Ole Miss expects worst, hopes for best with NCAA appeal

Published 1:17 pm Tuesday, July 17, 2018

ATLANTA — The final step in Ole Miss’ appeal of the sanctions handed down in its NCAA infractions case is coming soon in the form of an in-person hearing with the Infractions Appeals Committee, which could reverse the Committee on Infractions’ decision to levy an additional bowl ban for this season.

The Rebels aren’t counting on it.

“We’re preparing just like we’re not going to a bowl game,” Ole Miss coach Matt Luke said Tuesday at SEC Media Days. “Then if it does come through, then it will be a bonus.”

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Ole Miss in February filed its appeal of the multi-year bowl ban, a recruiting penalty restricting unofficial visits, the finding of a lack of institutional control and allegations of impermissible benefits tied to the Rebel Rags lawsuit, which still has to make its way through the courts. The COI stood behind the sanctions in response to the school’s appeal.

Luke said the in-person hearing will likely take place later this month, though he added he hasn’t been given an official update on the process. Should that happen, a final decision from the appeals committee wouldn’t come until August or later.

The unofficial visit restriction could affect Ole Miss’ recruiting for future rosters if it’s not dropped. The penalty would limit each recruit to one unofficial visit to campus per academic year for the duration of the school’s probation, which runs through 2020.

“That’s obviously a very significant penalty, and you have to be prepared for things like that,” Luke said. “But we still get to go out and evaluate and we still get to have the official visits, but I think you have to be prepared for things like that. And we are.”

Pennamon available?

Running back D’Vaughn Pennamon continues to make a slow but steady recovery from surgery on his dislocated knee, but whether he’ll be healthy enough to contribute this season is still unknown.

Pennamon suffered the injury against Texas A&M in the second to last game of last season and missed all of spring practice. Pennamon is doing some light running, but Luke said the midway point of the season would be the earliest realistic timetable for Pennamon’s return if he plays at all this fall.

“It was a very significant injury,” Luke said. “It’ll just have to be a wait-and-see approach, but he is back running. It’ll be interesting to see how far he comes along in the fall.”

Pennamon, who’s rushed for 275 yards as a backup the last two seasons, has a redshirt available.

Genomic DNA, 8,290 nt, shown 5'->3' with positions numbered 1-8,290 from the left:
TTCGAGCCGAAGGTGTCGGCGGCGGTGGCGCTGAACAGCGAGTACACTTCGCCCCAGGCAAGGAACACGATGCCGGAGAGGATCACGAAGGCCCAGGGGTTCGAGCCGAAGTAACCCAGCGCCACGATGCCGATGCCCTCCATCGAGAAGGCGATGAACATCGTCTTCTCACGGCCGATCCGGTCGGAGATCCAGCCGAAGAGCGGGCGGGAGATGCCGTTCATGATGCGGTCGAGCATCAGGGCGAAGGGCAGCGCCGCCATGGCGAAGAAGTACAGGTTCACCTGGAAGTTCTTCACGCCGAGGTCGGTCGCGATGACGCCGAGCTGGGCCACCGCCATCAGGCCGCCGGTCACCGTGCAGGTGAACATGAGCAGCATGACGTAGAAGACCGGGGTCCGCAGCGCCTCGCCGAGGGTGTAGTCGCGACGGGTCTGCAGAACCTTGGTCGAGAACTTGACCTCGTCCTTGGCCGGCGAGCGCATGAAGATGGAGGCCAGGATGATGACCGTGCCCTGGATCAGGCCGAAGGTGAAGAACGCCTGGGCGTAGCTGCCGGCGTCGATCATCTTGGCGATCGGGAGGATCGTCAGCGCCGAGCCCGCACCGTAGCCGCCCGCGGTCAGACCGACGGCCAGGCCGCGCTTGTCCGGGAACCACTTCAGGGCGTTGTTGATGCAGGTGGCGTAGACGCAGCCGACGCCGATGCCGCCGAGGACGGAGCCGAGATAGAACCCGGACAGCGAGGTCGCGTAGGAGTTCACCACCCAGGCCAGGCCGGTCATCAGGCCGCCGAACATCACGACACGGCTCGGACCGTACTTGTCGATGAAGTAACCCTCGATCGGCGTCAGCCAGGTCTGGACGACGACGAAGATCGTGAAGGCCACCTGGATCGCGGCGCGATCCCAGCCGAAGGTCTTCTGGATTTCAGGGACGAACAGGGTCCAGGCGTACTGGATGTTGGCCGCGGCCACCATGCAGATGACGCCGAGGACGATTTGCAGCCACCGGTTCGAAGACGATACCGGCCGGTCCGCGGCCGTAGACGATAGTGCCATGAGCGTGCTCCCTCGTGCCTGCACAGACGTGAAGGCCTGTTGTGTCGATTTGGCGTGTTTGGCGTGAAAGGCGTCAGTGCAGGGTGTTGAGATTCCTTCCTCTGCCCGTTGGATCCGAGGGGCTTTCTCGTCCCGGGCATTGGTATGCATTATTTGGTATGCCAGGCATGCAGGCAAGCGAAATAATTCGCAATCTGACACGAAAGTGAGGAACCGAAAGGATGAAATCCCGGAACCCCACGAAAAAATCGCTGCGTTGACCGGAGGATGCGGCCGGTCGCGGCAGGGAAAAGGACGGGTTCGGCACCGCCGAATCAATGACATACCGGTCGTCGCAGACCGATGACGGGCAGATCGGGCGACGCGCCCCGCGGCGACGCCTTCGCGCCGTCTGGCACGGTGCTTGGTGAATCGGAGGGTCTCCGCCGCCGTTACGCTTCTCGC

Two signees waiting

Most of the players making up Ole Miss’ latest recruiting class are already on campus, but a pair of junior college signees are still waiting to be cleared academically.

Defensive linemen Noah Jefferson and Tariqious Tisdale are still awaiting word on the necessary grades to enroll. The 6-foot-4, 330-pound Jefferson, a former Southern Cal signee, would immediately join the rotation on the interior while Tisdale could help at end or tackle after playing both at Northwest Mississippi Community College last season.

Tisdale is committed to Ole Miss for the 2019 recruiting cycle but is working on completing enough coursework to be eligible this fall.

“We’ll know more here in the next couple of weeks,” Luke said.

Flexible rule

The NCAA Division I Council tweaked the redshirt rule this spring to allow players to play up to four games without burning a year of eligibility, a change Luke lauded for the different ways in which it will allow him to use his freshmen.

Under the previous rule, any player that took the field for a snap and finished the season healthy burned a redshirt. The revised rule will allow coaches who may be on the fence about redshirting certain newcomers to get a look at them in a handful of games before making that decision and lessen the chances of a player losing a year of eligibility if he’s forced into action late in the season because of an injury.

“If you think a guy is really trending up pretty early, you can put him in a game,” Luke said. “Or if a guy doesn’t really know the offense but he’s talented and he learns late, you can play him. I really like the flexibility the redshirt rule gives us whether it’s at the beginning of the season or the end.”